Please join this weekly meme. Grab a copy of the photo above and link back to An Accidental Blog. Share with the rest of us your passion for France. Did you read a good book set in France? See a movie? Take a photo in France? Have an adventure? Eat a fabulous meal or even just a pastry? Or if you're in France now, go ahead and lord it over the rest of us. We can take it.
Maybe we can all satisfy our yearnings for France, until we get there again.
I really enjoyed this novel Paris by Edward Rutherfurd. I'm not one to read straight history. I need a hook, and Rutherfurd gave me one. He entwined the stories of several families throughout the history of Paris to share major events of the city and the country of France. Some might even imagine the book a soap opera in the tradition of Dallas or Dynasty. The main focus of the book began in 1875 and continued through the 1960s. But other chapters jumped back further in history to 1261 then 1307.
I'm hoping that Rutherfurd did his research because I'm taking his word for it. I learned a lot, like why Jewish families became bankers or money lenders, since the Bible said Christians shouldn't lend money. I could picture Paris from its early incarnation with the city wall that slowly expanded. I saw the kinds of fears my Huguenot relatives must have faced living in France, wondering if they would be rounded up and forced to become Catholic or killed. I loved envisioning the construction of Sacre Coeur high up on the hills of Montmartre and even more the engineering marvel that was the Eiffel Tower. I pictured the optimistic French soldiers marching off to war during World War I in their bright blue and red uniforms before they realized that their plans for war were antiquated and they were out-gunned. The same thing happened again in World War II as if the leaders never learned from their mistakes. Throughout history, the human drama of the families kept me interested.
The book is long, 805 pages. But it's an entertaining ride.
Here's a passage of dialogue from the 1500s discussing the wedding of Catherine de Medicis daughter to Henry King of Navarre, who will become king of France.
"You have heard of the great Machiavelli, I am sure."Some parts of the book obviously were sad to read, but the families Rutherfurd created have hope each generation.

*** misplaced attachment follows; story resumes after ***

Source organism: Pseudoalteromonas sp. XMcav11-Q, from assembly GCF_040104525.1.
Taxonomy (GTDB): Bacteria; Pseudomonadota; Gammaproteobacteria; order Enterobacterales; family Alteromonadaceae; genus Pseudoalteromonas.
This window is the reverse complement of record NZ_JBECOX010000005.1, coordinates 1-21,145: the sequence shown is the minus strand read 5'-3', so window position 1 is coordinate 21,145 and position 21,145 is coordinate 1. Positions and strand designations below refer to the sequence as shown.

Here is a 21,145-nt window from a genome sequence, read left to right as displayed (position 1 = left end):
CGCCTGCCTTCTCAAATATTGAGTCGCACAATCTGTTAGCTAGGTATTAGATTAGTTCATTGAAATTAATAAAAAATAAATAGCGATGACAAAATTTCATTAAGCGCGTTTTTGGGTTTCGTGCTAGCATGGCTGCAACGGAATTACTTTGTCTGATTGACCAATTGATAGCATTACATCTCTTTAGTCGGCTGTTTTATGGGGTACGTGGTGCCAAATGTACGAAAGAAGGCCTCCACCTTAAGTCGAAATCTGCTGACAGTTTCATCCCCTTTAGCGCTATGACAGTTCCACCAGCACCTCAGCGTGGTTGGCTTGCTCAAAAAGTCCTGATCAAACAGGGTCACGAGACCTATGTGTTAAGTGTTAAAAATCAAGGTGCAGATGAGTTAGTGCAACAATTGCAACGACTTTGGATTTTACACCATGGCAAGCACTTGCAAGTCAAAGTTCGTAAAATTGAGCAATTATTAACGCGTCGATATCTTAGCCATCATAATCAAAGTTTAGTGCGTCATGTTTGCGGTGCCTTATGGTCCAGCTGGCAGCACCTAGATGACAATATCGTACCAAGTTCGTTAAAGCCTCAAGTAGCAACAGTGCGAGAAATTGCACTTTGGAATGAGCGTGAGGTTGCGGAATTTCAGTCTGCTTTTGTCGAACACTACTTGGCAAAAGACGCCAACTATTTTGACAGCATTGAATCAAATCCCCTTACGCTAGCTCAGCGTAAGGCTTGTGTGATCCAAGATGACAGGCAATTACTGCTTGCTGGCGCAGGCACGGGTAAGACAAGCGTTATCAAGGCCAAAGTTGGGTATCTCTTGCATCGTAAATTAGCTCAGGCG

"Who has not? An evil man."
"He merely described the ruthless cunning, the cold calculation, the poisonings and murders that he saw all around him among the rulers of Italy -- the Florence of the Medicis in particular. our queen mother will act exactly like that."
"And so this wedding...?"
"Is a diabolical trap. Think of it. Coligny is here. Almost every leading Protestant in France has come into Paris for this wedding, along with their followers. What a chance."
"I don't understand."
"She's going to kill them all. She and the Guises."
"But there are hundreds of them."
"Thousands. It's most convenient."
Rutherfurd also has an inside joke with a wink at the movie Midnight in Paris. During a scene with Hemingway and his wife Hadley, they encouraged a young American writer to stay in Paris longer.
"Don't go disappearing on us, like Gil," said Hadley.I'm not sure if Rutherfurd was correcting the record, since Hemingway's wife didn't appear in the movie and according to The New York Times, Hemingway was married and living with his wife in Paris in 1922.
"Who's Gil?" asked Claire.
"Oh, he was a nice young American that we all thought had promise," said Hadley. "And then suddenly he wasn't there anymore. Disappeared without a word."
This also fulfills one of my books for the France reading challenge at Words and Peace.
Thanks for joining in this week. I can't wait to see what you are sharing.